According to a new study published by the American Enterprise Institute, the search engine Bing, which is operated by Microsoft, is encouraging web searchers to click to rogue online pharmacies that are more likely to sell counterfeit drugs. As the reports shows, Bing’s action appears to purposefully thwart safe personal importation of more affordable medicines. It is one of the clearest examples of censorship resulting from “voluntary agreements” among Internet companies, “encouraged” by regulators, that will threaten the health of patients buying medicine online under the guise of protecting them. Bing has placed warnings on its organic search results of safe Canadian-based and other international online pharmacies, yet the search engine fails to do so for many rogue websites, ones proven to sell counterfeit drugs. Here’s how that happened.
Bing’s problem is its use of the National Association of Boards of Pharmacy’s (NABP) Not Recommended List (NRL). Many of the NABP’s programs involving online sales of medicines and educating the public about online pharmacies are funded by drug companies, and therefore supportive of the industry’s profit-protecting goals against importation.
Bing’s Backwards Partnership with the NABP
NABP’s NRL is a product of its Internet Drug Outlet Program, which was launched with a grant from the drug company, Pfizer. The NRL contains about 13,000 web addresses, most of which we would agree are rogue online pharmacies. However, the NABP’s NRL also includes safe international online pharmacies that are verified and monitored by PharmacyChecker, and there are still countless rogue websites that are not on their list.
The result: when people search Bing looking to buy medicine online, they are warned against buying from sites that are proven to sell real, lawfully-manufactured medicines and end up buying counterfeit drugs from a rogue site that lacks Bing’s warning.
The AEI researcher, economist and drug safety expert, Roger Bate, tested Bing as if he was a consumer looking to purchase Viagra online. Search results would show a page of links to online pharmacies. Some of the top results are online pharmacies verified by PharmacyChecker. Many such verified online pharmacies have been in business for 10-15 years and have never had a safety issue. They require prescriptions and process prescription orders filled by licensed pharmacies. When such links were clicked, a pop-up warning from Bing informs people that the site may be dangerous. Further down the search results, people find rogue sites that don’t require a prescription and don’t display the pop-up warning.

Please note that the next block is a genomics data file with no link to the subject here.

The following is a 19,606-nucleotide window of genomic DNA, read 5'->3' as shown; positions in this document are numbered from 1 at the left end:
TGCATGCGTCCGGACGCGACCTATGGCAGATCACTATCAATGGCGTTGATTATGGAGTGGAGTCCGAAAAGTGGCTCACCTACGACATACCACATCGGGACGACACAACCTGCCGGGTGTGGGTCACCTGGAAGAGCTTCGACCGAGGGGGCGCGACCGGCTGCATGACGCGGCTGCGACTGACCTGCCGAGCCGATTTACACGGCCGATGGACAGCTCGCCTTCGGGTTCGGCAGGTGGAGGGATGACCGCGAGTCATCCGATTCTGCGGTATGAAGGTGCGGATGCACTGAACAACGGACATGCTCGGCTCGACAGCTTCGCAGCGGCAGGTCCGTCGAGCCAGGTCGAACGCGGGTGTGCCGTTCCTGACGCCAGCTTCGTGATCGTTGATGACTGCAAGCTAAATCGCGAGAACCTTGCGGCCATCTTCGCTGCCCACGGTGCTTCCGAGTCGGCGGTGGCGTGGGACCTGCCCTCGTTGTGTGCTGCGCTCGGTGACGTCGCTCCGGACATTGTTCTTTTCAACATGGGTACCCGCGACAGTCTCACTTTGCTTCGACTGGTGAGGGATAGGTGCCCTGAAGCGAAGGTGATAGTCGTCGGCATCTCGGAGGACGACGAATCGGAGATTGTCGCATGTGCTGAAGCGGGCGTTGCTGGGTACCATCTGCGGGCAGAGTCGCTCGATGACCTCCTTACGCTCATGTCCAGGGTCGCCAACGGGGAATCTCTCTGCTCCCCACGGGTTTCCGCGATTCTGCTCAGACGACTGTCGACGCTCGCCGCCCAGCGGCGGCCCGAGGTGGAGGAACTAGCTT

Bing’s System Encourages People to Order Counterfeit Medications
In the AEI study, Viagra was ordered from sites found on Bing. Out of the nine sites verified by PharmacyChecker and/or the Canadian International Pharmacy Association, all sent genuine, Pfizer Viagra.
Out of the thirteen sites (not verified by PharmacyChecker) that did not have Bing warnings, two sent fake Viagra.
This study proves that patients, including those buying medicines to treat high blood pressure, diabetes, depression, high cholesterol, and stroke, are scared away from online pharmacies that can help them and into the arms of a rogue online pharmacy.
The head of the NABP, Carmen Catizone, should know that this is wrong and endangering patients. Mr. Catizone has recognized that sites like PharmacyChecker help people, similar to the NABP’s VIPPS program. Microsoft, on the other hand, is ultimately responsible for using NABP’s NRL and should quickly reconsider its policy for Bing to reduce the damage already done by those who followed its bad advice.
As a reminder, last year, Google entered into an agreement, ostensibly voluntary, with the FDA that, based on administrative decisions by the agency, the search engine would remove organic results of sites that “illegally distribute material that risks physical harm to consumers.” That agreement is probably being used to remove websites selling illegal drugs, such as prescription opioids and fentanyl ingredients used to make counterfeit opioid drugs. Those actions are meant to protect the public. However, that authority could be abused by the FDA to remove safe international online pharmacies from organic results in Google. That action would fail to address the thousands of rogue pharmacy sites that would pop up in their place: sites that sell controlled drugs and/or don’t require a prescription.
At this time, Bing’s action is far more insidious than Google’s agreement with the FDA because it’s directly leading people to rogue sites, ones proven to sell counterfeit drugs. I have a feeling this was a bridge too far in what I view as Big Pharma’s effort to remove access of prescription savings available at international pharmacies.Tagged with: AEI, Bing, Carmen Catizone, Google, NABP